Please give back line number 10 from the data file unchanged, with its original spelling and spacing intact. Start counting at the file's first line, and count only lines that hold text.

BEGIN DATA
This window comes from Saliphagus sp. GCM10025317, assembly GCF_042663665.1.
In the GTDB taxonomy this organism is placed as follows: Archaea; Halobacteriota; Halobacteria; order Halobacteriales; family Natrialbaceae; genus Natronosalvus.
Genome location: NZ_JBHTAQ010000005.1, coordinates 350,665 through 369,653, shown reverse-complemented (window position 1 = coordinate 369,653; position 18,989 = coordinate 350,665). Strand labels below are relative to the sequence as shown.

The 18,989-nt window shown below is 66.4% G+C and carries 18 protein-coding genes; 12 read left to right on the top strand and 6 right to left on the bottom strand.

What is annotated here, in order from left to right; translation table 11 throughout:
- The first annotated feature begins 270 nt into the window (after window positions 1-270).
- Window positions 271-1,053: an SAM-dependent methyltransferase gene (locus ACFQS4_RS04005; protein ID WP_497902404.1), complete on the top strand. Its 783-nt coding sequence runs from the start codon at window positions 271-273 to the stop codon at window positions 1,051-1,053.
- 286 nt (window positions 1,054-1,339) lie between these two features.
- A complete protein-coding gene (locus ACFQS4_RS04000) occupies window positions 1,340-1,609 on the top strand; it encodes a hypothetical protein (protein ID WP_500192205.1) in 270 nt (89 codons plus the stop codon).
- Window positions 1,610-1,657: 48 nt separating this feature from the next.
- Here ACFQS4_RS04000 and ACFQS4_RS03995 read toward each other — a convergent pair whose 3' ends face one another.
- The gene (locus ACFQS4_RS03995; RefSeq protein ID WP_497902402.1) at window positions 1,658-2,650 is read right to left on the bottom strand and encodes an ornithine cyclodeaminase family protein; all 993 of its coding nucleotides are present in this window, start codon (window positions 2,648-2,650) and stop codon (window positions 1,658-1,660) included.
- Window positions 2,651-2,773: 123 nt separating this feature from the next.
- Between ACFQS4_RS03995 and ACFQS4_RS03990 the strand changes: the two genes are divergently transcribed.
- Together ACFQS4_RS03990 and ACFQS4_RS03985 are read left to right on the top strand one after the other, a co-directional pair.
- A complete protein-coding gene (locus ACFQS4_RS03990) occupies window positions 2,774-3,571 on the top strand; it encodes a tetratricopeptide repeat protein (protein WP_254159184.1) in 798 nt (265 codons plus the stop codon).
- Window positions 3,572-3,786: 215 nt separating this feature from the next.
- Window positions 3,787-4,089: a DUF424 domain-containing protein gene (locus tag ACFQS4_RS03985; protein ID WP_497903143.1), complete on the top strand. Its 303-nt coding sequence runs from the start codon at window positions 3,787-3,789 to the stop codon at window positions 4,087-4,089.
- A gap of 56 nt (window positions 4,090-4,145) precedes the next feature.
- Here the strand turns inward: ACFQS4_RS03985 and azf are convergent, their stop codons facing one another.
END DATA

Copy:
- Window positions 1,610-1,657: 48 nt separating this feature from the next.